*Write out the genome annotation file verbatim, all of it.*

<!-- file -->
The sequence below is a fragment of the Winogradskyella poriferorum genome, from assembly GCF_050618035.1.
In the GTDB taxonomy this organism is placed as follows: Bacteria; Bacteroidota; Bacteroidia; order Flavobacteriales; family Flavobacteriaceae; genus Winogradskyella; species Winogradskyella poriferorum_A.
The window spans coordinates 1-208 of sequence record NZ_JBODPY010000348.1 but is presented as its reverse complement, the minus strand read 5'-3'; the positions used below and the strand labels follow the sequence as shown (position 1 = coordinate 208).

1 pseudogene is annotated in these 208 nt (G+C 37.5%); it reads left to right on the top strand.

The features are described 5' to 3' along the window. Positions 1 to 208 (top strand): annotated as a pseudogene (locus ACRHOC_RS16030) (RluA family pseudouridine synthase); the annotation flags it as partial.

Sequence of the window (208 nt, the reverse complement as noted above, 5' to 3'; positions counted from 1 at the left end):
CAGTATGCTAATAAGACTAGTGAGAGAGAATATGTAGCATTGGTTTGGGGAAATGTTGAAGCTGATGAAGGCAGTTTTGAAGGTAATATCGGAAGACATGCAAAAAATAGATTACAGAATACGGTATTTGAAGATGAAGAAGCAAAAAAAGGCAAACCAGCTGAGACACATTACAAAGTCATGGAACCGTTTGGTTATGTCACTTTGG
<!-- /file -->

The sequence below is a fragment of the Winogradskyella poriferorum genome, from assembly GCF_050618035.1.
In the GTDB taxonomy this organism is placed as follows: Bacteria; Bacteroidota; Bacteroidia; order Flavobacteriales; family Flavobacteriaceae; genus Winogradskyella; species Winogradskyella poriferorum_A.
The window spans coordinates 1-208 of sequence record NZ_JBODPY010000348.1 but is presented as its reverse complement, the minus strand read 5'-3'; the positions used below and the strand labels follow the sequence as shown (position 1 = coordinate 208).

1 pseudogene is annotated in these 208 nt (G+C 37.5%); it reads left to right on the top strand.

The features are described 5' to 3' along the window. Positions 1 to 208 (top strand): annotated as a pseudogene (locus ACRHOC_RS16030) (RluA family pseudouridine synthase); the annotation flags it as partial.

Sequence of the window (208 nt, the reverse complement as noted above, 5' to 3'; positions counted from 1 at the left end):
CAGTATGCTAATAAGACTAGTGAGAGAGAATATGTAGCATTGGTTTGGGGAAATGTTGAAGCTGATGAAGGCAGTTTTGAAGGTAATATCGGAAGACATGCAAAAAATAGATTACAGAATACGGTATTTGAAGATGAAGAAGCAAAAAAAGGCAAACCAGCTGAGACACATTACAAAGTCATGGAACCGTTTGGTTATGTCACTTTGG